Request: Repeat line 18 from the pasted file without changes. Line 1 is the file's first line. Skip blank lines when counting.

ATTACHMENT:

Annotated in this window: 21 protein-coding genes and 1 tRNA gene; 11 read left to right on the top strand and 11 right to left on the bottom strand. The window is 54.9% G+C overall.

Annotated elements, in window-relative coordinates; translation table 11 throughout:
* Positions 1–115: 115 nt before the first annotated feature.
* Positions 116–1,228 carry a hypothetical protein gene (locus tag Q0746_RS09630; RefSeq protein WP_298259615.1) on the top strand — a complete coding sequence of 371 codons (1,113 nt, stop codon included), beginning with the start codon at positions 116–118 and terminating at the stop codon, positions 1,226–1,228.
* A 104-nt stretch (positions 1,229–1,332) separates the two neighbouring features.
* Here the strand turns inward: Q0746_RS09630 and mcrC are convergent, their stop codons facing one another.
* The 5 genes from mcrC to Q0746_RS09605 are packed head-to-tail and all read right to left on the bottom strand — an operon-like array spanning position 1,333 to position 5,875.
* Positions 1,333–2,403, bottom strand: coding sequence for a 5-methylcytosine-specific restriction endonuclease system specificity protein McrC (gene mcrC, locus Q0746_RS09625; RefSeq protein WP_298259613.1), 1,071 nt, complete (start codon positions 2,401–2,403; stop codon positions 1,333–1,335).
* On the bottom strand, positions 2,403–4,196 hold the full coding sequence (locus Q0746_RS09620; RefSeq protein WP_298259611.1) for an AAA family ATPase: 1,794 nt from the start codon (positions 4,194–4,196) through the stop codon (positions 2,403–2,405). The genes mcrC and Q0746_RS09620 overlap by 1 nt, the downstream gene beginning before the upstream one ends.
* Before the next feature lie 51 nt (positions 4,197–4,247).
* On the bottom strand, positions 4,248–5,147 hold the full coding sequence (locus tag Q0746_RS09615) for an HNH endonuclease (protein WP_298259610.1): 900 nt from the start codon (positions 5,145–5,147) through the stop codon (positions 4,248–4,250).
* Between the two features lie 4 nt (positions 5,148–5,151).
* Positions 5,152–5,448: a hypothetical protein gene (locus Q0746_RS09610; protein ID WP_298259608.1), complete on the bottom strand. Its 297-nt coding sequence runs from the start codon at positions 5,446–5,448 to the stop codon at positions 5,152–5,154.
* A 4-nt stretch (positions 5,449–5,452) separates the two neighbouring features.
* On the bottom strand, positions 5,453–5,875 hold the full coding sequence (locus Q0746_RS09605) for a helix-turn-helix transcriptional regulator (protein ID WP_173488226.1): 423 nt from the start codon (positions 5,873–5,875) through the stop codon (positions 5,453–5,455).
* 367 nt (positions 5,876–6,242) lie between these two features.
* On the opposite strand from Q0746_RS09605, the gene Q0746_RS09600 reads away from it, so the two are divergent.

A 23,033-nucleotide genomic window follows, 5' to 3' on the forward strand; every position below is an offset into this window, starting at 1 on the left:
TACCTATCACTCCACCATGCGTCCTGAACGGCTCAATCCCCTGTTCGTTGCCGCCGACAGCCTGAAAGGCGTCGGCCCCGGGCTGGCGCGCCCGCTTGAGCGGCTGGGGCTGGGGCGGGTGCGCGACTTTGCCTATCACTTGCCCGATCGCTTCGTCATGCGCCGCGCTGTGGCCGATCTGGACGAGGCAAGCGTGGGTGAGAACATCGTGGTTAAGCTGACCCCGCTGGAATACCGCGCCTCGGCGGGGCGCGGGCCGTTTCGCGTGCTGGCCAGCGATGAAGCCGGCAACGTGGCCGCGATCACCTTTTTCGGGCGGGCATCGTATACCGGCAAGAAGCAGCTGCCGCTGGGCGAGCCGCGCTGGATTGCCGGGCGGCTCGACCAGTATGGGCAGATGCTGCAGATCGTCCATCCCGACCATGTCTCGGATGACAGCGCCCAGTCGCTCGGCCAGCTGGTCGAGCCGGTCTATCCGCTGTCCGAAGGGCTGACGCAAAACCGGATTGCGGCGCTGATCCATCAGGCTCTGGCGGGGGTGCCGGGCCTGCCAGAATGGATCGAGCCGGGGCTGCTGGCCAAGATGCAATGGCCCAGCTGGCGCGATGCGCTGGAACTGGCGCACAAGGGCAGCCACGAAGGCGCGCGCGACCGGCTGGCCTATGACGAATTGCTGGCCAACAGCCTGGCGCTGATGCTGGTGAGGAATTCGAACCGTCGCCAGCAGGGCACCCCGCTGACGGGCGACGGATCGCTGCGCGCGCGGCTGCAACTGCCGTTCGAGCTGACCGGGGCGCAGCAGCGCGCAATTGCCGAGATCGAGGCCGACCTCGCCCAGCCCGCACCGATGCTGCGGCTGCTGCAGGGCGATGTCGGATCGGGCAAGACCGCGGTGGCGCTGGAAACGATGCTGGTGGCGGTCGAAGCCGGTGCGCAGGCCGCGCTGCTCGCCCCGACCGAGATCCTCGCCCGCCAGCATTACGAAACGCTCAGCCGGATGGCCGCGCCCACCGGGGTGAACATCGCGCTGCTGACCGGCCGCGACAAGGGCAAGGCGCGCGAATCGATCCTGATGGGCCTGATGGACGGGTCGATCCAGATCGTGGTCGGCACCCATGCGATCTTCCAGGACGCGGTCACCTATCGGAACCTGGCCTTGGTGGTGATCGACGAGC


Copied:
A 23,033-nucleotide genomic window follows, 5' to 3' on the forward strand; every position below is an offset into this window, starting at 1 on the left: